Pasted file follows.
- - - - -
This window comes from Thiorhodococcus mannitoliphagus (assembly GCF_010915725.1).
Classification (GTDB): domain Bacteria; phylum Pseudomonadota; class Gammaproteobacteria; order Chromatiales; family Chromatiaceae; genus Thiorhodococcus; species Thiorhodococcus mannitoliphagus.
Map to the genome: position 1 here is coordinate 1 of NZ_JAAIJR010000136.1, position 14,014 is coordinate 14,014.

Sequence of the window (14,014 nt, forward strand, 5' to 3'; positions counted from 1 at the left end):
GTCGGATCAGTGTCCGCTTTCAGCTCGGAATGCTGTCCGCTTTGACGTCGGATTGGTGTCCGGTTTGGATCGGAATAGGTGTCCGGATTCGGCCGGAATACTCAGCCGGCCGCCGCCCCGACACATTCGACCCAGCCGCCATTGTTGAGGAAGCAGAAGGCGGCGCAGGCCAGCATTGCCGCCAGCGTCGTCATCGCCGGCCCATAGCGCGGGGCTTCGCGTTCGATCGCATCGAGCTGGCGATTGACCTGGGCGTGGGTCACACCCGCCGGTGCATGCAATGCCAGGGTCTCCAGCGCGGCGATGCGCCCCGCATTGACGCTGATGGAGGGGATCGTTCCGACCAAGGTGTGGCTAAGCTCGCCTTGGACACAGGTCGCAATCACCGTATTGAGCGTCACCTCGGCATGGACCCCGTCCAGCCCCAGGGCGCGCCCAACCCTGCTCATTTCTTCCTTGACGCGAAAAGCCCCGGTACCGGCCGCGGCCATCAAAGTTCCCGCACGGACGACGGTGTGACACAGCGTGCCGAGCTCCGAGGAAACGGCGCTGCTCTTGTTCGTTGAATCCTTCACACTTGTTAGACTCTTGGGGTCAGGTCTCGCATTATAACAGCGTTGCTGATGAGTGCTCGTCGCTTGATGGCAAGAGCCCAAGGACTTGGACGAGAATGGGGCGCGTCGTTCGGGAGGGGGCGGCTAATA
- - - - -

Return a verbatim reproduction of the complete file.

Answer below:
This window comes from Thiorhodococcus mannitoliphagus (assembly GCF_010915725.1).
Classification (GTDB): domain Bacteria; phylum Pseudomonadota; class Gammaproteobacteria; order Chromatiales; family Chromatiaceae; genus Thiorhodococcus; species Thiorhodococcus mannitoliphagus.
Map to the genome: position 1 here is coordinate 1 of NZ_JAAIJR010000136.1, position 14,014 is coordinate 14,014.

Sequence of the window (14,014 nt, forward strand, 5' to 3'; positions counted from 1 at the left end):
GTCGGATCAGTGTCCGCTTTCAGCTCGGAATGCTGTCCGCTTTGACGTCGGATTGGTGTCCGGTTTGGATCGGAATAGGTGTCCGGATTCGGCCGGAATACTCAGCCGGCCGCCGCCCCGACACATTCGACCCAGCCGCCATTGTTGAGGAAGCAGAAGGCGGCGCAGGCCAGCATTGCCGCCAGCGTCGTCATCGCCGGCCCATAGCGCGGGGCTTCGCGTTCGATCGCATCGAGCTGGCGATTGACCTGGGCGTGGGTCACACCCGCCGGTGCATGCAATGCCAGGGTCTCCAGCGCGGCGATGCGCCCCGCATTGACGCTGATGGAGGGGATCGTTCCGACCAAGGTGTGGCTAAGCTCGCCTTGGACACAGGTCGCAATCACCGTATTGAGCGTCACCTCGGCATGGACCCCGTCCAGCCCCAGGGCGCGCCCAACCCTGCTCATTTCTTCCTTGACGCGAAAAGCCCCGGTACCGGCCGCGGCCATCAAAGTTCCCGCACGGACGACGGTGTGACACAGCGTGCCGAGCTCCGAGGAAACGGCGCTGCTCTTGTTCGTTGAATCCTTCACACTTGTTAGACTCTTGGGGTCAGGTCTCGCATTATAACAGCGTTGCTGATGAGTGCTCGTCGCTTGATGGCAAGAGCCCAAGGACTTGGACGAGAATGGGGCGCGTCGTTCGGGAGGGGGCGGCTAATA